Ash was used to build up land and was scattered across plant sites in decades past without record-keeping or regulation. This practice essentially continues in the form of beneficial reuse, where coal ash is legally used as “unencapsulated” structural fill. Advocates have also called for stricter regulation of such reuse, including in Wisconsin, where a vast majority of coal ash is reused and groundwater contamination has been shown as a result.
Chicago has no coal ash ponds or landfills covered by the existing or new proposed rules. But residents worry that as in Michigan City, coal ash was scattered and dumped across the sites of two coal plants that closed in 2012.
Little Village Environmental Justice Organization Executive Director Kim Wasserman noted that the Chicago neighborhood is densely populated by working-class and Latino residents. She echoed demands that new EPA rules require companies to test for historic coal ash scattered around their sites and clean up any they find.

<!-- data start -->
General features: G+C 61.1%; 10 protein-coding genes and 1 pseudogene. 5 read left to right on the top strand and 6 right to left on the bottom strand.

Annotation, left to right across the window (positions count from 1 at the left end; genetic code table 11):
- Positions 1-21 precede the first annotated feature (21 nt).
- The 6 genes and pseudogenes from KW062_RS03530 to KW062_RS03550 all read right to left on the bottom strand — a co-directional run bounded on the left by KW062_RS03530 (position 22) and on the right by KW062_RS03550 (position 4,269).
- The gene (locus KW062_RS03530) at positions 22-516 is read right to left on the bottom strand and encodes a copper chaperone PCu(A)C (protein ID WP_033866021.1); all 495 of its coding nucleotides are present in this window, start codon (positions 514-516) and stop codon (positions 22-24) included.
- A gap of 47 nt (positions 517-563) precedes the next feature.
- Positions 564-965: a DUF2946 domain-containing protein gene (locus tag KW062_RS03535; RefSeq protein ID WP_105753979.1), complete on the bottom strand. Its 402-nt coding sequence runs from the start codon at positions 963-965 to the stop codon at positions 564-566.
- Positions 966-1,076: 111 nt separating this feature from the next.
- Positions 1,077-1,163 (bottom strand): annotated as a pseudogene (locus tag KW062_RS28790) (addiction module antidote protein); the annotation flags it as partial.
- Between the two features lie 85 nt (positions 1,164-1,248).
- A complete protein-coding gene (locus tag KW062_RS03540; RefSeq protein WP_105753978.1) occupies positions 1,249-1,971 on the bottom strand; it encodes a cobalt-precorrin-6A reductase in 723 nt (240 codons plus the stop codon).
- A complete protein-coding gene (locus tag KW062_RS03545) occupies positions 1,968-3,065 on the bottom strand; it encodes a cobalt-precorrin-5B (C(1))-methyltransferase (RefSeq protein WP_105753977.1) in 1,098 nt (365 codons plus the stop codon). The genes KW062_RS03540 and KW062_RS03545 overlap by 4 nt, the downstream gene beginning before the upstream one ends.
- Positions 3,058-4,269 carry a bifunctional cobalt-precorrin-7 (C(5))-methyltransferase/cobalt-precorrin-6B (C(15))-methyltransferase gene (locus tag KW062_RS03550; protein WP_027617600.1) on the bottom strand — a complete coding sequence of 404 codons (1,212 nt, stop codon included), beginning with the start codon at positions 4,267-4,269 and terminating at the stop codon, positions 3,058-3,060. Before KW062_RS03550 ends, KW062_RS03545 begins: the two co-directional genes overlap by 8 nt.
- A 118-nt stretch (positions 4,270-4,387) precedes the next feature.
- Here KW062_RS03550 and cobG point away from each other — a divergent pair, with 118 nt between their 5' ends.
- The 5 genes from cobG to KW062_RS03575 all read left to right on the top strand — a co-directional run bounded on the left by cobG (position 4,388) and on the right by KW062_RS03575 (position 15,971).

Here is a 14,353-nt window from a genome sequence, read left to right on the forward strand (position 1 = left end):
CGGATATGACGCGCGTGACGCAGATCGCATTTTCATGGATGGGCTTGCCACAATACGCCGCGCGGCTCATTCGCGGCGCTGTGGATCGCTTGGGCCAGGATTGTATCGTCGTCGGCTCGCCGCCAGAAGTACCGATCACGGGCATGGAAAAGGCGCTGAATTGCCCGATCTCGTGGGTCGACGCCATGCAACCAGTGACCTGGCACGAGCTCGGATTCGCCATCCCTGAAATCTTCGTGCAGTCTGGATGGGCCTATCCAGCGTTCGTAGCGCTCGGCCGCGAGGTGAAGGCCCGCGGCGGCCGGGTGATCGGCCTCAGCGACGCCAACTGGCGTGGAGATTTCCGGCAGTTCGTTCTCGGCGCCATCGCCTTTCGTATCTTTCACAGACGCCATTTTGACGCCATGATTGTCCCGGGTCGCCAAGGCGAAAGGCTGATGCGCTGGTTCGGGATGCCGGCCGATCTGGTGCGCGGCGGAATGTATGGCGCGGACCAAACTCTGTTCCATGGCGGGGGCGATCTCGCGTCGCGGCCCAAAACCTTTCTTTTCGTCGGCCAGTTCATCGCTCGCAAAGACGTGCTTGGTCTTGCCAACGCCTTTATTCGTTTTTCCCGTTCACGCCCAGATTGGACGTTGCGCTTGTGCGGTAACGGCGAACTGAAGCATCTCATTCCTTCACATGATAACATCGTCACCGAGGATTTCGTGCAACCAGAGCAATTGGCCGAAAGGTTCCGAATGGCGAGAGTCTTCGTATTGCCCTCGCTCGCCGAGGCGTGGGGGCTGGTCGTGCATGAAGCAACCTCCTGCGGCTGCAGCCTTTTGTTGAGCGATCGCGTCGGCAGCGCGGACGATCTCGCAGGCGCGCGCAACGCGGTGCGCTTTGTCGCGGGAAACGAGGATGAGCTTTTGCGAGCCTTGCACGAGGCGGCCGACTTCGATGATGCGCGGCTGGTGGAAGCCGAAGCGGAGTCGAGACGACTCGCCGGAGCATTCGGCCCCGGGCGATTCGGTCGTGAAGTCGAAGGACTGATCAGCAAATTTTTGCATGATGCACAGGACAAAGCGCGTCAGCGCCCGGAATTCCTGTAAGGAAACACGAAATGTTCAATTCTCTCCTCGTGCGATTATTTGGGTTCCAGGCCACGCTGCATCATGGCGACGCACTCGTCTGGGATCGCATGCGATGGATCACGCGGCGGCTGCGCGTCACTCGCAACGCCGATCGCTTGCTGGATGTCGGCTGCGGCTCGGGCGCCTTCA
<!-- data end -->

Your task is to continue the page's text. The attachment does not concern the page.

There is not “sufficient information about the risk the site still poses to surrounding communities,” Wasserman said. She added that the community does not trust the current site owner given its botched implosion of the coal plant in 2020, sending a toxic dust cloud across the community in an “environmental catastrophe,” as Little Village resident Edith Tovar called it at the hearing.
A moving problem
Enforcement and expansion of the federal rules will ultimately mean many millions of tons of coal ash will be removed and transported to safer locations. Such transport has already caused environmental injustices, even as it mitigates other risks.